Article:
Family Moab

Family Moab
In Arches National Park

Thursday, December 26, 2019

A Beautiful Life: Julius (Jules) Clavadetscher

POLSON — Julius (Jules) Clavadetscher,  former automotive executive, one-time mayor of Polson, and a loving husband and devoted father, died Dec. 15 from complications of progressive supranuclear palsy (PSP) and Parkinson's syndrome. Montana has lost a dignified, thoughtful citizen but his family and friends will forever have him as a role model.
Jules was born May 3, 1943, to Herman and Ruth (O'Malley) Clavadetscher in Billings, their third and youngest son. After attending Billings Senior High School, he followed in the footsteps of his oldest brother, Greg, and his middle brother, David, to Georgetown University.               
After graduation he attended Columbia University in New York where he received a master's degree in business administration. Then on to his next life adventure, as an enlisted U.S. Army soldier serving his country in Vietnam. He served valiantly and talked little about his time in Vietnam.
When he returned to the United States he set out to find a job and marry the Billings teacher he had met on an arranged blind date. His union with Ann Murdo lasted more than 50 years. They celebrated their 50th anniversary on Sept. 6 in Polson, where they have lived since 2001.
Jules worked for Ford Motor Co. in New Jersey, where his and Ann's first three children -- Laura, John, and Karen -- were born, and in Michigan, where Mike and James rounded out the family.
In the 1980s Jules moved into executive offices at Nissan American Motor Co. With Nissan, the family moved to Irvine, California, then to the Boston, Massachusetts suburbs, before returning to Nissan's then-headquarters in Southern California. The family lived in Palos Verdes before Jules received an assignment in Northern California (Danville), where he was named a Nissan Vice President. From Danville, Jules and Ann moved to Polson, where they built a home in the Mission Bay subdivision.
Jules believed in building and serving communities. He joined the Polson Rotary Club, and he and Ann volunteered at the local food bank. He was a key member of the Greater Polson Community Foundation.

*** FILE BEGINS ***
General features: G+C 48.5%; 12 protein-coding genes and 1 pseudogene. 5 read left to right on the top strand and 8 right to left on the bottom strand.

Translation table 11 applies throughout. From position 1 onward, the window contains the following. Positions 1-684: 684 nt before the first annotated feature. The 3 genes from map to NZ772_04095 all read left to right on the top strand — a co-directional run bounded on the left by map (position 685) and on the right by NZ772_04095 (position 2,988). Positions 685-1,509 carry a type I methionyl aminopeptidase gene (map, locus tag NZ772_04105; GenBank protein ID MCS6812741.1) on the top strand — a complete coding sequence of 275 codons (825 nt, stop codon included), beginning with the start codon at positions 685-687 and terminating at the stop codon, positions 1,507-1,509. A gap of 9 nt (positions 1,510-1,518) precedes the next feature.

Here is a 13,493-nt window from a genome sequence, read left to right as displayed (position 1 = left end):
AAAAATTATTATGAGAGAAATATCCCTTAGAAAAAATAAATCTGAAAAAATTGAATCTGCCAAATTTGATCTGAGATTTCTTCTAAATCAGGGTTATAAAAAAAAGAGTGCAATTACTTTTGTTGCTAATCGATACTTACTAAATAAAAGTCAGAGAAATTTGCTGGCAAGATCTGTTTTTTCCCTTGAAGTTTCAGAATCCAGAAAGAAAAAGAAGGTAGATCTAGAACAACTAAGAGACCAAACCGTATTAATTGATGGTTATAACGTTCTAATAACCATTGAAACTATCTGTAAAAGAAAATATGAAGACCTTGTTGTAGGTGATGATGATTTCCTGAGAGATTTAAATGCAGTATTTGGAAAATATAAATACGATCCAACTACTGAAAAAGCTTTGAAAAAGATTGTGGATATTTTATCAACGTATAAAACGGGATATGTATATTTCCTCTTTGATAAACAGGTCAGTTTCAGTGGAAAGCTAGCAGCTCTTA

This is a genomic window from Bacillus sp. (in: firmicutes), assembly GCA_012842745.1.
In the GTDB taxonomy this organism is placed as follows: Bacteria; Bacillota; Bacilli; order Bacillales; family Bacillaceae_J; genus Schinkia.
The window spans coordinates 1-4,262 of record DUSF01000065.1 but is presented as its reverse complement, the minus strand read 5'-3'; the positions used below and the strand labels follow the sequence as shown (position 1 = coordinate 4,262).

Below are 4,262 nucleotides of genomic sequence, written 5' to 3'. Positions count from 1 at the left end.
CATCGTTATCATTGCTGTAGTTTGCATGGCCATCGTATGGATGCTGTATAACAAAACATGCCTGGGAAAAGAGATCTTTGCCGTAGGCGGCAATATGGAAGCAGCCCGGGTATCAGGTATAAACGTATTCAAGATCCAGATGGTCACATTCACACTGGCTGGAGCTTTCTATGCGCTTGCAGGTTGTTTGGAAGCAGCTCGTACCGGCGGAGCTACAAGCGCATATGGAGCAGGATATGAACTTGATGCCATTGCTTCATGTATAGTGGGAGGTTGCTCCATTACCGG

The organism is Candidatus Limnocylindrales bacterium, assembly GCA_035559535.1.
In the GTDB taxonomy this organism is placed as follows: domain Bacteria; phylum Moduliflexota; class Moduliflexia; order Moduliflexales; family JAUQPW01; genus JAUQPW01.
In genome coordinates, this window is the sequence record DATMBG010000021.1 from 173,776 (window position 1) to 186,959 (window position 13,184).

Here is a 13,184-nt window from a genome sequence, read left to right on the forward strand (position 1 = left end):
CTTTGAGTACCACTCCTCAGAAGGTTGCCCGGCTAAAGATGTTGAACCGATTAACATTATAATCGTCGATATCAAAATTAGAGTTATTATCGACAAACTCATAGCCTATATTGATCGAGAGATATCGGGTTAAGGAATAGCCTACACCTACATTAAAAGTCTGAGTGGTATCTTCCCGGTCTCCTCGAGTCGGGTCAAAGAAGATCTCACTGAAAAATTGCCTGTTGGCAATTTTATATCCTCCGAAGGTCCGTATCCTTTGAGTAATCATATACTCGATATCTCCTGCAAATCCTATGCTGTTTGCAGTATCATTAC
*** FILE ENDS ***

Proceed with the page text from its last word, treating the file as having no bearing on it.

In 2004 Jules was appointed to the Polson City Council and later became mayor of Polson in 2006- a task he took like a duck to water. One of the most satisfying accomplishments as Mayor was working with the Confederated Salish and Kootenai Tribes to reconfigure the pier and parking area at Point Salish Park.
He and Ann cheered on the Griz, the Hoyas, the Wildcats, the Ducks, and numerous sports teams of all colors and stripes.
For the past six years, Jules suffered from Parkinson's disease and related conditions, gradually losing mobility and his voice but never his sense of humor. He participated in a medical trial in San Francisco with the hope of helping to find a cure for future generations. He has donated his brain to medical science in the hope that scientists can better understand the disease and find a cure.
Jules leaves behind his wife, Ann, his children Laura Dravenstott (Rob), John (Carol), Karen, Mike (Pam), and James (Molly) plus grandchildren Aden, William and Daniel Dravenstott of Colorado, Julia, Sean, and Audrey Clavadetscher of Chicago, Michael (Mac), Joey, Tommy, and Mae Clavadetscher of Marshfield, Massachusetts, and Jack, Benjamin, and Connor Clavadetscher of Petaluma, California. Also surviving are his brother, Greg (Martha), brother-in-law Bob (Marlene) Murdo and sisters-in-law Kay Clavadetscher and Pat Murdo. He also leaves behind numerous nieces, nephews and longtime friends from Billings and newer friends from Polson.
In addition to his parents, he was preceded in death by his brother, David, and two nephews. The family would like to thank Partners in Home Health for assistance in the past months.
Cremation has taken place. A memorial service will be held this coming summer. Donations may be made to the Polson Loaves and Fish Pantry, to the Greater Polson Community Foundation, to the CurePSP Foundation, or a charity of the donor’s choice.
*     *     *

Monday, December 16, 2019

He Touched the Face of God

"On the wings of powerful love and prayer, he burst into glory on his new birthday."
- Father Costello, St. Ignatius of Loyola

"Oh! I have slipped the surly bonds of Earth
And danced the skies on laughter-silvered wings..."